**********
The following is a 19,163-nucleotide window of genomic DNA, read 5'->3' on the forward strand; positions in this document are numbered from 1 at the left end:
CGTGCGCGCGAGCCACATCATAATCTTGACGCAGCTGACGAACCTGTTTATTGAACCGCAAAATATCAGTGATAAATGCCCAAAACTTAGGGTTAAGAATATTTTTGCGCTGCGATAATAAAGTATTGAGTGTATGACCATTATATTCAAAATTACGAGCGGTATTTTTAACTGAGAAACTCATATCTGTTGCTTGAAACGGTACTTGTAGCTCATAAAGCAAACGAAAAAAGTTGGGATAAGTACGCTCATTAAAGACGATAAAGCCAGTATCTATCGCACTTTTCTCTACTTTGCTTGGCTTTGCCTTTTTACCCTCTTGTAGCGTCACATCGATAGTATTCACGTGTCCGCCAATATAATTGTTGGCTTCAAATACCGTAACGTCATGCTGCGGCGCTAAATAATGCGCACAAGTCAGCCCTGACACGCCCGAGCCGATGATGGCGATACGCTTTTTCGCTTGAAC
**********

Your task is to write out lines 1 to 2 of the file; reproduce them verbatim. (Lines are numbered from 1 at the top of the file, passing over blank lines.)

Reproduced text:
The following is a 19,163-nucleotide window of genomic DNA, read 5'->3' on the forward strand; positions in this document are numbered from 1 at the left end:
CGTGCGCGCGAGCCACATCATAATCTTGACGCAGCTGACGAACCTGTTTATTGAACCGCAAAATATCAGTGATAAATGCCCAAAACTTAGGGTTAAGAATATTTTTGCGCTGCGATAATAAAGTATTGAGTGTATGACCATTATATTCAAAATTACGAGCGGTATTTTTAACTGAGAAACTCATATCTGTTGCTTGAAACGGTACTTGTAGCTCATAAAGCAAACGAAAAAAGTTGGGATAAGTACGCTCATTAAAGACGATAAAGCCAGTATCTATCGCACTTTTCTCTACTTTGCTTGGCTTTGCCTTTTTACCCTCTTGTAGCGTCACATCGATAGTATTCACGTGTCCGCCAATATAATTGTTGGCTTCAAATACCGTAACGTCATGCTGCGGCGCTAAATAATGCGCACAAGTCAGCCCTGACACGCCCGAGCCGATGATGGCGATACGCTTTTTCGCTTGAAC